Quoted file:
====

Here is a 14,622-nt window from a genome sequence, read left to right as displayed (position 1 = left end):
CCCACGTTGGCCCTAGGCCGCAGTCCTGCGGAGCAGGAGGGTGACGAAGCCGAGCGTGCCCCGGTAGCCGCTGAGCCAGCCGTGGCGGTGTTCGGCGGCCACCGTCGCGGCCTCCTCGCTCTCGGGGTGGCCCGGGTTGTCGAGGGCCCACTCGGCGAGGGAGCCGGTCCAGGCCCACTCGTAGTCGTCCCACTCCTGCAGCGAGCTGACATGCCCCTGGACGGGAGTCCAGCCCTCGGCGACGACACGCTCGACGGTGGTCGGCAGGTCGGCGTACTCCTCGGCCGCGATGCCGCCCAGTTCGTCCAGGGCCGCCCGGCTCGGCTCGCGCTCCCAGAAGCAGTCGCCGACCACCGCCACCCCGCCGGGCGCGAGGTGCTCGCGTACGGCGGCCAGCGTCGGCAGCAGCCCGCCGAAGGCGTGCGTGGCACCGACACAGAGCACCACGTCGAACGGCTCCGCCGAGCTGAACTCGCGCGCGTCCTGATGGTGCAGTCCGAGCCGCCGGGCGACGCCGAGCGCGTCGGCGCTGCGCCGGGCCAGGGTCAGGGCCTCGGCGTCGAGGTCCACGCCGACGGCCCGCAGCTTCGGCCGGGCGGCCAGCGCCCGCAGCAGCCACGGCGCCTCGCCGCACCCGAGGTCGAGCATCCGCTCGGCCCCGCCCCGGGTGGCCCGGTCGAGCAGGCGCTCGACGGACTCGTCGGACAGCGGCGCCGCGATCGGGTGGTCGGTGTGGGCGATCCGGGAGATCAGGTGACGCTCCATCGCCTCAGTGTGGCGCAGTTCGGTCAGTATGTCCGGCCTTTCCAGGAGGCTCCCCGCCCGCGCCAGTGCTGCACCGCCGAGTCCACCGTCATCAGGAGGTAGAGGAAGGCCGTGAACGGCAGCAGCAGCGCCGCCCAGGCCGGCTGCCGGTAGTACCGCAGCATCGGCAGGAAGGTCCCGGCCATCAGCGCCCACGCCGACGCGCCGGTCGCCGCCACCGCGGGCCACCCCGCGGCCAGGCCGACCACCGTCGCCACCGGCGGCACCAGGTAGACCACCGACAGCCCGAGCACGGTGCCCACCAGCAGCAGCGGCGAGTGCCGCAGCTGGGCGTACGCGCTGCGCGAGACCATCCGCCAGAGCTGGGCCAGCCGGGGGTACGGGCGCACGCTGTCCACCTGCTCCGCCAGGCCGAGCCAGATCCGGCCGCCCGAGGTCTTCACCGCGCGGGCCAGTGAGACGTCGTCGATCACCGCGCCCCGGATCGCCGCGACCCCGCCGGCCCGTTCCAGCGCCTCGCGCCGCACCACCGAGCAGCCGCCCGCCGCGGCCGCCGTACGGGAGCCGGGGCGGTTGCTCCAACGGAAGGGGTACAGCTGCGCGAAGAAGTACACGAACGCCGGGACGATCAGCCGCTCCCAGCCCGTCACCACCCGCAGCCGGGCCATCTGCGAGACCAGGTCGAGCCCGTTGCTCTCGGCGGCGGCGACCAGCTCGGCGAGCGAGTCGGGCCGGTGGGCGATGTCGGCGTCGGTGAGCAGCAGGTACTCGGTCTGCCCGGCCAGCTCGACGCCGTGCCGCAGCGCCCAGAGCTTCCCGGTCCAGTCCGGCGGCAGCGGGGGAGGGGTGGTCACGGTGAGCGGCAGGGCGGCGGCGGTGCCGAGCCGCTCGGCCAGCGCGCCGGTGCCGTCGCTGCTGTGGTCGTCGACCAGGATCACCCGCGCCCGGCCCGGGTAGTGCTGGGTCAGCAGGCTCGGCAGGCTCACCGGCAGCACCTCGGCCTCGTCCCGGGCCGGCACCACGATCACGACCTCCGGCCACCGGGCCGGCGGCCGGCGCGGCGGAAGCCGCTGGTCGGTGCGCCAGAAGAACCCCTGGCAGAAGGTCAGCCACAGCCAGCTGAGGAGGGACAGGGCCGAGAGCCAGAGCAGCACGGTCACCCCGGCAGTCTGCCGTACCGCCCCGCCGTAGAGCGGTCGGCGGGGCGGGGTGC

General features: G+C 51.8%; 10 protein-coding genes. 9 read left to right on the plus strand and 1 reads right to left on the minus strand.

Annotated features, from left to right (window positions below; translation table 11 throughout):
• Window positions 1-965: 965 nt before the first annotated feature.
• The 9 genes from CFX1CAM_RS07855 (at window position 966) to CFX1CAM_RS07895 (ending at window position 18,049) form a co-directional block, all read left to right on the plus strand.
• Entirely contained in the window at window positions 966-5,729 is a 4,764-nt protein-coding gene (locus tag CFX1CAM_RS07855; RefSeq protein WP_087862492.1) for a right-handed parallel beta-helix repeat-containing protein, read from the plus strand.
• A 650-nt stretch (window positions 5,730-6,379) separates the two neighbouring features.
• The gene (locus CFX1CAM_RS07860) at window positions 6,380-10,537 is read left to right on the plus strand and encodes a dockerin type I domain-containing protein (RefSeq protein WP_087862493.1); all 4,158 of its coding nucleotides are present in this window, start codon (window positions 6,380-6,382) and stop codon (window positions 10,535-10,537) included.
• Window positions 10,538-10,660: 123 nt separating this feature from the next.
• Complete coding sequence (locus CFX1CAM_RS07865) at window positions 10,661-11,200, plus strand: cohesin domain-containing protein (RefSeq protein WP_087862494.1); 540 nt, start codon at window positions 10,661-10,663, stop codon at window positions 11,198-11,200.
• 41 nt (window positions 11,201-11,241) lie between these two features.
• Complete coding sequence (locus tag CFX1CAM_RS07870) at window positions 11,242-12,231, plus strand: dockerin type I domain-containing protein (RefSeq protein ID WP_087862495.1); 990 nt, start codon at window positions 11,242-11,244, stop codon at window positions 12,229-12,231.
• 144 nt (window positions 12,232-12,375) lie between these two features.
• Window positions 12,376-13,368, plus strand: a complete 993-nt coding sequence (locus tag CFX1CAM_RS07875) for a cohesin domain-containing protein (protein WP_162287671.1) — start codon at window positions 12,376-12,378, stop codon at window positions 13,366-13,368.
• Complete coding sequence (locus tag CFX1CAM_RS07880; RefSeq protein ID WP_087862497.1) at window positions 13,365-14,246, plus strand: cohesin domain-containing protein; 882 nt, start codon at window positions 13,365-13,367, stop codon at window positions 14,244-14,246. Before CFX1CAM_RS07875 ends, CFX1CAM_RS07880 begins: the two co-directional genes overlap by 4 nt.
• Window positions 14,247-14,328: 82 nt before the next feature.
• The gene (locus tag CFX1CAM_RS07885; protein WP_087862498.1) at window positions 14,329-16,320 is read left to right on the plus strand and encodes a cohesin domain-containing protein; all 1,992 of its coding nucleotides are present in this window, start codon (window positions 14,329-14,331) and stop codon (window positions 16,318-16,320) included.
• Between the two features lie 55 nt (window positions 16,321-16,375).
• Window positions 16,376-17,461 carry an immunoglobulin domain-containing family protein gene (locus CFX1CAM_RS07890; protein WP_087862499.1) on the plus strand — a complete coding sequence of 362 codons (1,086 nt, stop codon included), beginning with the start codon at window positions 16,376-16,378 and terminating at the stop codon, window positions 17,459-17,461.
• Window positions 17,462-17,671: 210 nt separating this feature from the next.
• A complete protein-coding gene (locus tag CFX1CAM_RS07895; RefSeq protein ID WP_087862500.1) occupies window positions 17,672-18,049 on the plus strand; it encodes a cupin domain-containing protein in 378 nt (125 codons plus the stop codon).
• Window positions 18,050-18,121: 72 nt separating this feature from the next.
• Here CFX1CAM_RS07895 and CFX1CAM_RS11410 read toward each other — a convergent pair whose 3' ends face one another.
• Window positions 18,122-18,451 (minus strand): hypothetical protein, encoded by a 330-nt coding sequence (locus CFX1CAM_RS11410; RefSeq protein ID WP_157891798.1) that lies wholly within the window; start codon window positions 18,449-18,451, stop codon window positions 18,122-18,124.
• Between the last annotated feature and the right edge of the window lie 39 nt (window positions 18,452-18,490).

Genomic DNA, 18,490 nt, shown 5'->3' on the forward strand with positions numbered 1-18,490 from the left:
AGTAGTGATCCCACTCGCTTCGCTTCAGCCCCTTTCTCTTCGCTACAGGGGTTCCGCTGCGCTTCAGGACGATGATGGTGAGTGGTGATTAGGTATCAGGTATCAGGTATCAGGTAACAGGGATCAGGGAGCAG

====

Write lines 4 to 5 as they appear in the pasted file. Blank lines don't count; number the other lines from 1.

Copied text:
Annotated features, from left to right (window positions below; translation table 11 throughout):
• Window positions 1-965: 965 nt before the first annotated feature.